My Lords, I thank my noble friend Lord Forsyth for introducing this debate, and for agreeing to reschedule it from its previous slot, which would have been at a less civilised hour. I also thank the Economic Affairs Committee, for their two detailed reports, and all noble Lords who have taken part in this exceptionally well-informed debate.
I have read both the reports and the Government’s response with particular interest, as a former Financial Secretary to the Treasury with responsibility for HMRC 25 years ago—some 15 years after the noble Lord, Lord Lawson, who was referred to in our debate. Although we have debated these two reports together, they are very different. The one on powers is wide ranging, hard hitting and contains some radical proposals—particularly those which we have just heard from the noble and learned Lord, Lord Judge. The one on making tax digital is more narrowly focused, more consensual and concerned with the pace of travel—as mentioned by my noble friend, Lord Tugendhat—rather than its direction. The current Financial Secretary carefully considered both documents and gave a detailed written response. Although he did not agree with all the recommendations, he was happy to accept the majority of them, in whole or in part. We are still reflecting on the report.
I take very seriously the comments made by my right honourable friend, and the comments made by my noble friends Lady Noakes and Lord Forsyth, the noble Lord, Lord Kerr, and others, about his reluctance—his refusal—to give evidence before the committee. My understanding is that the sub-committee’s inquiry was focused on the Finance Bill, which is properly the preserve of the other place, and as such, no Treasury Minister has given evidence to the sub-committee in the nearly 20 years of its existence. However, I take on board the comments and undertake to convey them to my right honourable friend, to see whether, were a further invitation to be extended to him by the committee, he might reflect again on his decision not to appear.
Before addressing the issues raised in the debate, I join others, particularly the noble Lord, Lord Davies, in paying tribute to my colleague and noble friend Lord Bates, who earlier this month stood down from his position as a DfID Minister and Treasury spokesman. No one regrets his resignation more than I do, as part of his ministerial burden falls on my shoulders. He was an exceptional, dedicated and popular Minister, covering government business on a wide range of topics, from overseas aid to the Trade Bill, from financial services onshoring to the performance of our economy —to name but a few. For each, he brought intellectual clarity and a strong defence of the Government’s record, but also a listening ear. We all wish him well as he walks from Belfast to Brussels raising funds for a cause he is passionate about.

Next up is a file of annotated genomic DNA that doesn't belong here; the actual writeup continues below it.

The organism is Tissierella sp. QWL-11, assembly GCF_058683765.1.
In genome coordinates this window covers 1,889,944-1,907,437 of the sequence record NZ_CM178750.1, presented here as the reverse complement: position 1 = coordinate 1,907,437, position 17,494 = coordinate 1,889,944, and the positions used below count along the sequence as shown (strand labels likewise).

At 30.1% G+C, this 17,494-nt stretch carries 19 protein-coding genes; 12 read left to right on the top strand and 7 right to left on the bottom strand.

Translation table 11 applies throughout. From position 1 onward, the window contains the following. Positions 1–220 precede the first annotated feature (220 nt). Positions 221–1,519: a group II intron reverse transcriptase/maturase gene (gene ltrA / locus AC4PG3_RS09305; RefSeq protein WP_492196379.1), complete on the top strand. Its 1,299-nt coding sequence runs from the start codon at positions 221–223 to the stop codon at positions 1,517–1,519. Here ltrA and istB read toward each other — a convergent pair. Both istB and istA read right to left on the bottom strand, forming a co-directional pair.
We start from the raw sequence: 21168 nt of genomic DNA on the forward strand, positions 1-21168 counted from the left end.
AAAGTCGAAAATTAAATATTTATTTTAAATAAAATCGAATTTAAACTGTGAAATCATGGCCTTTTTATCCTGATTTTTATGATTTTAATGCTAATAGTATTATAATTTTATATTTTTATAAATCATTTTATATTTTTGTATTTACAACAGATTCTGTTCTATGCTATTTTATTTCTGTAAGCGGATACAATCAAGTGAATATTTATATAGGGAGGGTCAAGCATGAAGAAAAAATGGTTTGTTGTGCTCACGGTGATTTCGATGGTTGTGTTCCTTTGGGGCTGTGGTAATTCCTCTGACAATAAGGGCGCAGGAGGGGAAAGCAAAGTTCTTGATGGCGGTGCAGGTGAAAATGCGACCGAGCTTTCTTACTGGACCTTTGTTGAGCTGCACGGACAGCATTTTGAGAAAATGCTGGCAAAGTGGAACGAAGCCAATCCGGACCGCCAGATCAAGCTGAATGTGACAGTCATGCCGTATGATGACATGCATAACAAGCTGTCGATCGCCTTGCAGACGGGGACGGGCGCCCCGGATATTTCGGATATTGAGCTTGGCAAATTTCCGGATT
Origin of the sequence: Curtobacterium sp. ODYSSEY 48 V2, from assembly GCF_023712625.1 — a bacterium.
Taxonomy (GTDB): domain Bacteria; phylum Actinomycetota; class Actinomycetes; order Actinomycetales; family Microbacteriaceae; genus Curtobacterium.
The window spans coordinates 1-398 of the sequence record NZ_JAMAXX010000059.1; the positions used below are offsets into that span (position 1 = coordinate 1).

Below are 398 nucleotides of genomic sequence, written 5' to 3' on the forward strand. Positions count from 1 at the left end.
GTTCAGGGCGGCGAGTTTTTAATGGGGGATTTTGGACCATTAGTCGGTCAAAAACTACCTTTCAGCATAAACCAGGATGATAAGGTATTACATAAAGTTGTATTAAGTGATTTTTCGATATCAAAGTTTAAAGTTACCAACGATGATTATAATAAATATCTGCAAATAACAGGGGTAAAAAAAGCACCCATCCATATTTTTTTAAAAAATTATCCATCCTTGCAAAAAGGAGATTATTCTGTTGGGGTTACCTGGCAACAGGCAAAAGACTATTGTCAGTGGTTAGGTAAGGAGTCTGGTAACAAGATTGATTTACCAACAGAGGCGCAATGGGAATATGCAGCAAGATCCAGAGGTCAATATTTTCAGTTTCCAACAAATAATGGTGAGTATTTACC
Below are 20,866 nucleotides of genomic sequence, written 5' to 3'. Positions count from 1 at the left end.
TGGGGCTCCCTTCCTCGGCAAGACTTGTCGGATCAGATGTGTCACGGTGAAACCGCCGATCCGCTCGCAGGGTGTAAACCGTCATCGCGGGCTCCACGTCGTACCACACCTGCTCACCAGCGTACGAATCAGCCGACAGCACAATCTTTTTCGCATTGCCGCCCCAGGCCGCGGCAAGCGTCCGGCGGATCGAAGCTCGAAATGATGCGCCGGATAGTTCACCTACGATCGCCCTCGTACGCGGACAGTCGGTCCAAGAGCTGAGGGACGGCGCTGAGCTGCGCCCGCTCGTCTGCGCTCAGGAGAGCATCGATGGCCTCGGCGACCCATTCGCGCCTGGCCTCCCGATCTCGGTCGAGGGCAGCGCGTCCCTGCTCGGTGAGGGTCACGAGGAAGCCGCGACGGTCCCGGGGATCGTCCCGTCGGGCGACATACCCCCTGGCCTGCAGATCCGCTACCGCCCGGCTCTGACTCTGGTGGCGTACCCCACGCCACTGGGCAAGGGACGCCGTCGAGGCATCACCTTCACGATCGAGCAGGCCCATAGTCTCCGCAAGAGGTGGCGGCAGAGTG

I apologise—58 years too late—for running into the noble Lord, Lord Kerr, on my bicycle in Oxford. Had I known that in 2019 he would make a trenchant attack on a government policy I was obliged to defend, I would have navigated with much more diligence. I thought I was in enough trouble when he sat down—but then the noble and learned Lord, Lord Judge, got up.
I turn to the question of HMRC’s powers, which dominated our debate. I am conscious that I will not answer all the questions raised but I will write to rectify that omission. The British people expect HMRC to take decisive action to tackle tax avoidance and evasion, and Parliament has voted to grant the department a variety of powers which allow it to carry out this essential function. It is of course also essential that there are safeguards in place for taxpayers, but the purpose of the powers is to allow HMRC to collect the tax that we need to fund vital public services, a point made by the noble and learned Lord, Lord Judge.
I note what the report says in paragraph 58 about scrutiny of the loan charge but, as someone who has taken a Finance Bill through the other place and sat in Committee on the Finance Bill in Opposition, it is my experience that Members in the other place are extremely wary about giving HMRC new powers over their constituents. This legislation was taken through the parliamentary process, with scrutiny in the House of Commons, following a public consultation on the policy and on the draft legislation. As my noble friend knows, we have also set out in a report published last month the rationale for, and impact of, the charge on disguised remuneration loans.